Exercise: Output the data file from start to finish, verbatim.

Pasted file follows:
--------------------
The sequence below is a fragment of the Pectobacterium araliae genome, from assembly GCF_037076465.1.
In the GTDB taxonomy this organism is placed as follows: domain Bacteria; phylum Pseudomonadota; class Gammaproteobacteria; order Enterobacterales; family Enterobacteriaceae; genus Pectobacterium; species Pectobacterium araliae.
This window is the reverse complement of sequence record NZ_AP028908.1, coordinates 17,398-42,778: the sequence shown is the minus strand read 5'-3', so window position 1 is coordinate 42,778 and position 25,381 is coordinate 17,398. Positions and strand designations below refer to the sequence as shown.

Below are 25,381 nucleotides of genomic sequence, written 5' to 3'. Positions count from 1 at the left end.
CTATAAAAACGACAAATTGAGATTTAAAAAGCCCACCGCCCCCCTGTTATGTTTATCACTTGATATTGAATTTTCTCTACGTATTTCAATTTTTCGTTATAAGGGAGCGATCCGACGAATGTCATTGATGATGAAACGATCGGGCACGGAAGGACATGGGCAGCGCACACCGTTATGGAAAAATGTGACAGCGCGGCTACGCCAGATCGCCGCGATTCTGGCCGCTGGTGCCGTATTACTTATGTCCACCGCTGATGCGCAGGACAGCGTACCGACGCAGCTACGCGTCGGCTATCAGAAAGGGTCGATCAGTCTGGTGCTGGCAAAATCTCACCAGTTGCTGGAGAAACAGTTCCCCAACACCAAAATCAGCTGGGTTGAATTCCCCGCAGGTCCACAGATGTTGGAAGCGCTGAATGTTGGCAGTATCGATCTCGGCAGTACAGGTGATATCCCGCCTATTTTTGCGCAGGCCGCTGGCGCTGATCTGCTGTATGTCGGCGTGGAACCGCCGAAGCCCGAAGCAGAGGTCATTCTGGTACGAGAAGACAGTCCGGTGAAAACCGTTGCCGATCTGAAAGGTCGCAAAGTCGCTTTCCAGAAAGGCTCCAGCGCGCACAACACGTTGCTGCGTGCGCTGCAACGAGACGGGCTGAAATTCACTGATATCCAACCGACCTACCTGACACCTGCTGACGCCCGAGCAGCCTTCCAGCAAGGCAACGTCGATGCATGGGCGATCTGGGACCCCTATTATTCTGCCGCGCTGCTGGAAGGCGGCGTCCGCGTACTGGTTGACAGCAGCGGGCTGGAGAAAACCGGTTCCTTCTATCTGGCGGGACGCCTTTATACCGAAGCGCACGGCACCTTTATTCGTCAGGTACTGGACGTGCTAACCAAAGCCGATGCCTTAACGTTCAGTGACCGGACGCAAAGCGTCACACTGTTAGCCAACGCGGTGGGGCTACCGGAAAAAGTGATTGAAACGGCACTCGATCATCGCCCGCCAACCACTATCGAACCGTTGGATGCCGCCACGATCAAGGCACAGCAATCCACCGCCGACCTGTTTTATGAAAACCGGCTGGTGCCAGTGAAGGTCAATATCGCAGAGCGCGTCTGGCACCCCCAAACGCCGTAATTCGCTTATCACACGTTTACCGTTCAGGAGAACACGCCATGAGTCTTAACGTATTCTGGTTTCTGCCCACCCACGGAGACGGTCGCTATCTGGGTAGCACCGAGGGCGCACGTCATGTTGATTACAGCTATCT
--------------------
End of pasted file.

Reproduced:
The sequence below is a fragment of the Pectobacterium araliae genome, from assembly GCF_037076465.1.
In the GTDB taxonomy this organism is placed as follows: domain Bacteria; phylum Pseudomonadota; class Gammaproteobacteria; order Enterobacterales; family Enterobacteriaceae; genus Pectobacterium; species Pectobacterium araliae.
This window is the reverse complement of sequence record NZ_AP028908.1, coordinates 17,398-42,778: the sequence shown is the minus strand read 5'-3', so window position 1 is coordinate 42,778 and position 25,381 is coordinate 17,398. Positions and strand designations below refer to the sequence as shown.

Below are 25,381 nucleotides of genomic sequence, written 5' to 3'. Positions count from 1 at the left end.
CTATAAAAACGACAAATTGAGATTTAAAAAGCCCACCGCCCCCCTGTTATGTTTATCACTTGATATTGAATTTTCTCTACGTATTTCAATTTTTCGTTATAAGGGAGCGATCCGACGAATGTCATTGATGATGAAACGATCGGGCACGGAAGGACATGGGCAGCGCACACCGTTATGGAAAAATGTGACAGCGCGGCTACGCCAGATCGCCGCGATTCTGGCCGCTGGTGCCGTATTACTTATGTCCACCGCTGATGCGCAGGACAGCGTACCGACGCAGCTACGCGTCGGCTATCAGAAAGGGTCGATCAGTCTGGTGCTGGCAAAATCTCACCAGTTGCTGGAGAAACAGTTCCCCAACACCAAAATCAGCTGGGTTGAATTCCCCGCAGGTCCACAGATGTTGGAAGCGCTGAATGTTGGCAGTATCGATCTCGGCAGTACAGGTGATATCCCGCCTATTTTTGCGCAGGCCGCTGGCGCTGATCTGCTGTATGTCGGCGTGGAACCGCCGAAGCCCGAAGCAGAGGTCATTCTGGTACGAGAAGACAGTCCGGTGAAAACCGTTGCCGATCTGAAAGGTCGCAAAGTCGCTTTCCAGAAAGGCTCCAGCGCGCACAACACGTTGCTGCGTGCGCTGCAACGAGACGGGCTGAAATTCACTGATATCCAACCGACCTACCTGACACCTGCTGACGCCCGAGCAGCCTTCCAGCAAGGCAACGTCGATGCATGGGCGATCTGGGACCCCTATTATTCTGCCGCGCTGCTGGAAGGCGGCGTCCGCGTACTGGTTGACAGCAGCGGGCTGGAGAAAACCGGTTCCTTCTATCTGGCGGGACGCCTTTATACCGAAGCGCACGGCACCTTTATTCGTCAGGTACTGGACGTGCTAACCAAAGCCGATGCCTTAACGTTCAGTGACCGGACGCAAAGCGTCACACTGTTAGCCAACGCGGTGGGGCTACCGGAAAAAGTGATTGAAACGGCACTCGATCATCGCCCGCCAACCACTATCGAACCGTTGGATGCCGCCACGATCAAGGCACAGCAATCCACCGCCGACCTGTTTTATGAAAACCGGCTGGTGCCAGTGAAGGTCAATATCGCAGAGCGCGTCTGGCACCCCCAAACGCCGTAATTCGCTTATCACACGTTTACCGTTCAGGAGAACACGCCATGAGTCTTAACGTATTCTGGTTTCTGCCCACCCACGGAGACGGTCGCTATCTGGGTAGCACCGAGGGCGCACGTCATGTTGATTACAGCTATCT